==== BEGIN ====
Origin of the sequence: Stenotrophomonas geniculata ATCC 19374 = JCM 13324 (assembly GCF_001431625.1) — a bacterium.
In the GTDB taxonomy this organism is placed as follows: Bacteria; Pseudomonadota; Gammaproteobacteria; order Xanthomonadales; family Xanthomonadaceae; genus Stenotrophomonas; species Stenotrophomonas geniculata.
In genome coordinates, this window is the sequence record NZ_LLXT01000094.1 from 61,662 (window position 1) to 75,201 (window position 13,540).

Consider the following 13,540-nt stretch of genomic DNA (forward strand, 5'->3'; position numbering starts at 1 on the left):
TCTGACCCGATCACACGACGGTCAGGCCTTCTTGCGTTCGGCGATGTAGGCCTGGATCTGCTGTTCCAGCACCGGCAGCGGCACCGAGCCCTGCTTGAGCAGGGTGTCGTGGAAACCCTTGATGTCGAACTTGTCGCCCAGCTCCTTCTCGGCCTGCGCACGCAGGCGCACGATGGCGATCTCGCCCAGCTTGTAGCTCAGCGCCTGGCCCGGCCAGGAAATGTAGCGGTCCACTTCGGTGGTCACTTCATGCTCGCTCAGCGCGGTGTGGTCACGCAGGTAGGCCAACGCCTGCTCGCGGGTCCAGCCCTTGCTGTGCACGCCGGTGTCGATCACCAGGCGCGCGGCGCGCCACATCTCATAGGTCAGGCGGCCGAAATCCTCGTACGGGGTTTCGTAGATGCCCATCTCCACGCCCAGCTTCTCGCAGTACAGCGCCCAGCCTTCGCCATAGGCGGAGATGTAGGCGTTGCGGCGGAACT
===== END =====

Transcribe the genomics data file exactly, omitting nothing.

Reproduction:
Origin of the sequence: Stenotrophomonas geniculata ATCC 19374 = JCM 13324 (assembly GCF_001431625.1) — a bacterium.
In the GTDB taxonomy this organism is placed as follows: Bacteria; Pseudomonadota; Gammaproteobacteria; order Xanthomonadales; family Xanthomonadaceae; genus Stenotrophomonas; species Stenotrophomonas geniculata.
In genome coordinates, this window is the sequence record NZ_LLXT01000094.1 from 61,662 (window position 1) to 75,201 (window position 13,540).

Consider the following 13,540-nt stretch of genomic DNA (forward strand, 5'->3'; position numbering starts at 1 on the left):
TCTGACCCGATCACACGACGGTCAGGCCTTCTTGCGTTCGGCGATGTAGGCCTGGATCTGCTGTTCCAGCACCGGCAGCGGCACCGAGCCCTGCTTGAGCAGGGTGTCGTGGAAACCCTTGATGTCGAACTTGTCGCCCAGCTCCTTCTCGGCCTGCGCACGCAGGCGCACGATGGCGATCTCGCCCAGCTTGTAGCTCAGCGCCTGGCCCGGCCAGGAAATGTAGCGGTCCACTTCGGTGGTCACTTCATGCTCGCTCAGCGCGGTGTGGTCACGCAGGTAGGCCAACGCCTGCTCGCGGGTCCAGCCCTTGCTGTGCACGCCGGTGTCGATCACCAGGCGCGCGGCGCGCCACATCTCATAGGTCAGGCGGCCGAAATCCTCGTACGGGGTTTCGTAGATGCCCATCTCCACGCCCAGCTTCTCGCAGTACAGCGCCCAGCCTTCGCCATAGGCGGAGATGTAGGCGTTGCGGCGGAACT